By Kristen Manias
With marketers and advertisers feeling more pressure to avoid the fast forwarding of their TV commercials, a new trend has started to emerge in TV spots. Certain companies have started to implement campaigns that actually extend the TV shows they are airing with.
Chevrolet recently participated in this new type of advertising with their “Car Hunters” campaign. Airing their commercials during the show “House Hunters” on HGTV, the three 60-second spots are made to resemble the feel of the show. The show premises around couples searching for the perfect home and after being shown different options, they choose the one that is right for them. The ads play off of this by showing consumers having to make a choice between three different cars, and of course, they end up picking the Chevrolet.
Chevrolet is not the first to use this campaign and will definitely not be the last. During the finale of “Lost” on ABC, Target ran a series of ads that played off of “life on the island.” Porsche is also about to take on a campaign similar to Chevrolet with the new show “Brad Meltzer’s Decoded” airing on the History Channel. The show follows Brad on his search for historical codes and symbols in famous places, while the commercials will focus on the origin of the Porsche crest and the new design features of the car as well as being the vehicle-of-choice in all 10 episodes of the program.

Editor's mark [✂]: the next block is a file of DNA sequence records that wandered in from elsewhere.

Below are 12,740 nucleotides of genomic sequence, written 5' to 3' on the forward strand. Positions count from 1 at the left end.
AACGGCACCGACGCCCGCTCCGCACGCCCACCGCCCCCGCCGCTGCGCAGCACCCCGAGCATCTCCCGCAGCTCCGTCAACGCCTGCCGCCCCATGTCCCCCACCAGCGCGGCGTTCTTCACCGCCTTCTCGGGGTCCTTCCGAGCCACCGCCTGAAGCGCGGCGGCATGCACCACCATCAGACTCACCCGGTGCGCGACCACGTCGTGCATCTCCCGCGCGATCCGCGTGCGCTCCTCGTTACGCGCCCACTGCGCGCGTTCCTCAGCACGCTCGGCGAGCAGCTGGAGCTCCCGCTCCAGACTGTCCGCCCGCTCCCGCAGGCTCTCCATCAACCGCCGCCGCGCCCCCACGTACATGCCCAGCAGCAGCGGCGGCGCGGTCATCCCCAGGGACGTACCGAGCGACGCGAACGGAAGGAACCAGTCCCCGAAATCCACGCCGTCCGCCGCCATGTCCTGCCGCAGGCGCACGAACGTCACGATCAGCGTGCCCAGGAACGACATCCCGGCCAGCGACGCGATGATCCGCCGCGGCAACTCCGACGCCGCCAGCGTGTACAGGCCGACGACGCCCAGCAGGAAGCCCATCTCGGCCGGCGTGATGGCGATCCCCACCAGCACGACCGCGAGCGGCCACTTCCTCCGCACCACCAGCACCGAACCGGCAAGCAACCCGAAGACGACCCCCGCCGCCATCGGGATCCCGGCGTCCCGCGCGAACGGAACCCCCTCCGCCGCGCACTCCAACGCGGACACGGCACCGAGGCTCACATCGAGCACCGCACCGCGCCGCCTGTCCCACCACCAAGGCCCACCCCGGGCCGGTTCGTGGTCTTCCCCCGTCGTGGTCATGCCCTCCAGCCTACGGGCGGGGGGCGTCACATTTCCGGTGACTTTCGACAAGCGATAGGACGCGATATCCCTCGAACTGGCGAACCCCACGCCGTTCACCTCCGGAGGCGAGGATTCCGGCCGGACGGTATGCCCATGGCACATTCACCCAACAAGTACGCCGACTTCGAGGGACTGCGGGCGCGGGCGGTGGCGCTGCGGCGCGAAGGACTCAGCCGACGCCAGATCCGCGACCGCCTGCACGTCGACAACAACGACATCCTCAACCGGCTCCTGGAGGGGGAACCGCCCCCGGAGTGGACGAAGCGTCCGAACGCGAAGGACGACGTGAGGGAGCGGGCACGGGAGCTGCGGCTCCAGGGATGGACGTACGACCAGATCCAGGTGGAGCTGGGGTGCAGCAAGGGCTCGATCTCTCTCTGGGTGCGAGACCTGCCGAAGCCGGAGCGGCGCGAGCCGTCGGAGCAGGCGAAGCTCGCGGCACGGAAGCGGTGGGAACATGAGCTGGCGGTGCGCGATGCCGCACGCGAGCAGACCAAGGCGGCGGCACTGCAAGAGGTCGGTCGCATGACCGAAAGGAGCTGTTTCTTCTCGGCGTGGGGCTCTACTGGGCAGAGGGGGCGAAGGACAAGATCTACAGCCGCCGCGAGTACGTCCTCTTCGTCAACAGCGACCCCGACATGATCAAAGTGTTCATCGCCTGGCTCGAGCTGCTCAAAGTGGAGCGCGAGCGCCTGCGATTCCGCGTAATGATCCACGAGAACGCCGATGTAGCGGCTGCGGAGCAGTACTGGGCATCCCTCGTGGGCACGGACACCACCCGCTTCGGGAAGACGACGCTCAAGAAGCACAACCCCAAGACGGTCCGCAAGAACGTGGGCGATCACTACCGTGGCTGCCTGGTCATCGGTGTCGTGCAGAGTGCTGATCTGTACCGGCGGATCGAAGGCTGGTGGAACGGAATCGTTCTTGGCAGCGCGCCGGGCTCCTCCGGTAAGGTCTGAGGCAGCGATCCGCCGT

The idea behind these campaigns is that the ad becomes an extension of what the consumer is already watching. They will then be more inclined to stay tuned in instead of grabbing the remote to fast forward.
Although seemingly a great idea, the TV networks and marketers are not taking this new trend lightly. The networks know their audiences value their programs, and if the ads start to overpower the shows, credibility is at stake. Just as importantly, implementing the perfect campaign becomes a challenge for marketers as well. They need to make sure they are not just relating the commercials to the shows, but making a relevant connection that the consumer will understand and appreciate.
This new trend is likely to continue if found effective, but as a viewer, hopefully the clear distinction between program and commercial remains. Advertisements are known for pushing the limits as to what consumers find tolerable and just plain annoying. Finding that thin line and not crossing it is essential for this growing trend to succeed.